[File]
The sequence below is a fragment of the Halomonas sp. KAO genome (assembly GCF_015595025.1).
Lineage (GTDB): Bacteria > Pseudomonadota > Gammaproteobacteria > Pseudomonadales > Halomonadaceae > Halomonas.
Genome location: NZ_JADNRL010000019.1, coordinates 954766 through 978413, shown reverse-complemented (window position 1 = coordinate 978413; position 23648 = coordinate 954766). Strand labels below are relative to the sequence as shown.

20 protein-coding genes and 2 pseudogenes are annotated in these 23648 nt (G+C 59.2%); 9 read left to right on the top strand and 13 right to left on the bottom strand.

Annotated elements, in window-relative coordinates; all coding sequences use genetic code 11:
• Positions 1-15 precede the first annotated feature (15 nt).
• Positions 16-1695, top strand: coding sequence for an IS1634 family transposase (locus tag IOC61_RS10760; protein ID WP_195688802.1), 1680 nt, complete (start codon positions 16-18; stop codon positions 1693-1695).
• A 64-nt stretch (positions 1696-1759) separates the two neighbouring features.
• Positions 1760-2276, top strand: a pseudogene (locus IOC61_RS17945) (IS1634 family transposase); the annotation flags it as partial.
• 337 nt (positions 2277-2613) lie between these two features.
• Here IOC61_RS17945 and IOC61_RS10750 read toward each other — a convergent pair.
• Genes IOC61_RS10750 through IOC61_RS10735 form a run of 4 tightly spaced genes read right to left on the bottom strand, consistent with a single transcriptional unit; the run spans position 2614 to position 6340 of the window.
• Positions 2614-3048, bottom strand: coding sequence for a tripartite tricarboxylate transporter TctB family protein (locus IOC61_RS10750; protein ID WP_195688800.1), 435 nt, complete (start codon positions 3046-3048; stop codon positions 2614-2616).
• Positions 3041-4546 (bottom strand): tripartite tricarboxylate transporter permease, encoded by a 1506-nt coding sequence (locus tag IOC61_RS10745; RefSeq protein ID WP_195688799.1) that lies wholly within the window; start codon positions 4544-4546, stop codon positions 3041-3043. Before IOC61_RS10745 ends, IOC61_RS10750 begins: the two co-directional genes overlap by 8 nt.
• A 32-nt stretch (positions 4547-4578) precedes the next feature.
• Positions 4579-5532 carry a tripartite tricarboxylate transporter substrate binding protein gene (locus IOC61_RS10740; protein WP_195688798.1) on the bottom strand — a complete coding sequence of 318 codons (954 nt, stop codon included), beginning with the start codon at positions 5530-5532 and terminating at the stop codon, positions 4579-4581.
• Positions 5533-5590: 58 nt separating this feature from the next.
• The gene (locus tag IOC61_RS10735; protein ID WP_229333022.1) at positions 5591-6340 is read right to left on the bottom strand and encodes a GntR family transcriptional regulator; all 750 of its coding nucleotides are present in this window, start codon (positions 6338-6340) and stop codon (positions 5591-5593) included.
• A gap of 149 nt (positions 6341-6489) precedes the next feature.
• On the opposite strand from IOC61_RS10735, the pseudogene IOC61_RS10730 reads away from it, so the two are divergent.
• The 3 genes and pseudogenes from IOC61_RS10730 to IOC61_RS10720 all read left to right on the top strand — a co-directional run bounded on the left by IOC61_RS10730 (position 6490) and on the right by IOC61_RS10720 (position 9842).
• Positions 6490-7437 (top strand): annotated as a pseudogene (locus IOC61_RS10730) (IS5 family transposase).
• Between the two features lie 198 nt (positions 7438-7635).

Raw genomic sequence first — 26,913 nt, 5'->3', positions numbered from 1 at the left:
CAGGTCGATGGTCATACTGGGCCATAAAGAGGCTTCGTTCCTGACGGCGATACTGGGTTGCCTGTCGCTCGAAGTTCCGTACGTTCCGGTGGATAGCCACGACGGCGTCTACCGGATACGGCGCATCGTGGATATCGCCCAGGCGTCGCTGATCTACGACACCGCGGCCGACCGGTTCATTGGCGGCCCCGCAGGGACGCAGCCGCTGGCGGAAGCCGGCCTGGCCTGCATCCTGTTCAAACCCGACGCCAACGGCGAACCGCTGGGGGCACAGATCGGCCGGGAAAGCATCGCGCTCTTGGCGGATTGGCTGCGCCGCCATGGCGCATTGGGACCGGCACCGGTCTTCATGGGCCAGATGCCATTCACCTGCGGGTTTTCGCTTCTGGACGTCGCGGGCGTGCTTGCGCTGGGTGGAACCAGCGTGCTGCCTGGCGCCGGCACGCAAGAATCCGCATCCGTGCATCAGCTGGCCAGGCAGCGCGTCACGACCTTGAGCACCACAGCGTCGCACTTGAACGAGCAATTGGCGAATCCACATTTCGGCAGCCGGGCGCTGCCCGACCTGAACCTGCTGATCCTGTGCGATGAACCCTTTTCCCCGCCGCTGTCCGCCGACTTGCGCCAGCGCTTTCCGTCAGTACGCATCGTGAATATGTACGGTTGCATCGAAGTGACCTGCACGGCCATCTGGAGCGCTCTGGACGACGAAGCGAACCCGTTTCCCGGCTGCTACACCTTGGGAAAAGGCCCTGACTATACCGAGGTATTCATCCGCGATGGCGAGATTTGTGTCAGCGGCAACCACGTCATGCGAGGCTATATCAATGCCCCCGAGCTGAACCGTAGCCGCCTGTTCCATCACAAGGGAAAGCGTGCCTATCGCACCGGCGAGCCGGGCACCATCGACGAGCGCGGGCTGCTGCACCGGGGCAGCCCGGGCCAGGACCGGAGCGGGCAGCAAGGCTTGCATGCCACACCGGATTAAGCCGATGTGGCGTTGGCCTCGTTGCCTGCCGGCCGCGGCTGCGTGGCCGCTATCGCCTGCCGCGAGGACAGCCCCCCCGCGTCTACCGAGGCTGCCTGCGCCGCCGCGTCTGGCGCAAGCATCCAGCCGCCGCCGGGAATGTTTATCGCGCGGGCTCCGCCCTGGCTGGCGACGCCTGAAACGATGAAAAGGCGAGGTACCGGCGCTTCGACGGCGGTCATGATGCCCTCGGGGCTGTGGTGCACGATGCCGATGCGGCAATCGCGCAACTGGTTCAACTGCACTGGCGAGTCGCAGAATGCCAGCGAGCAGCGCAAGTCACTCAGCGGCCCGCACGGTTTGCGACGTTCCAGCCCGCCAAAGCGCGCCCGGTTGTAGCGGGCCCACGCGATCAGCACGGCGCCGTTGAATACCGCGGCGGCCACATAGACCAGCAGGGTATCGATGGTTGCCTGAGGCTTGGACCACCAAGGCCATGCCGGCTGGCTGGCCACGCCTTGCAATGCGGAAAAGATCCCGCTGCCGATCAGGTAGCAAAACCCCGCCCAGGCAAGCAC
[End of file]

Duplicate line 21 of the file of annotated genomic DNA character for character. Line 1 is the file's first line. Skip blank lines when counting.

• The 3 genes and pseudogenes from IOC61_RS10730 to IOC61_RS10720 all read left to right on the top strand — a co-directional run bounded on the left by IOC61_RS10730 (position 6490) and on the right by IOC61_RS10720 (position 9842).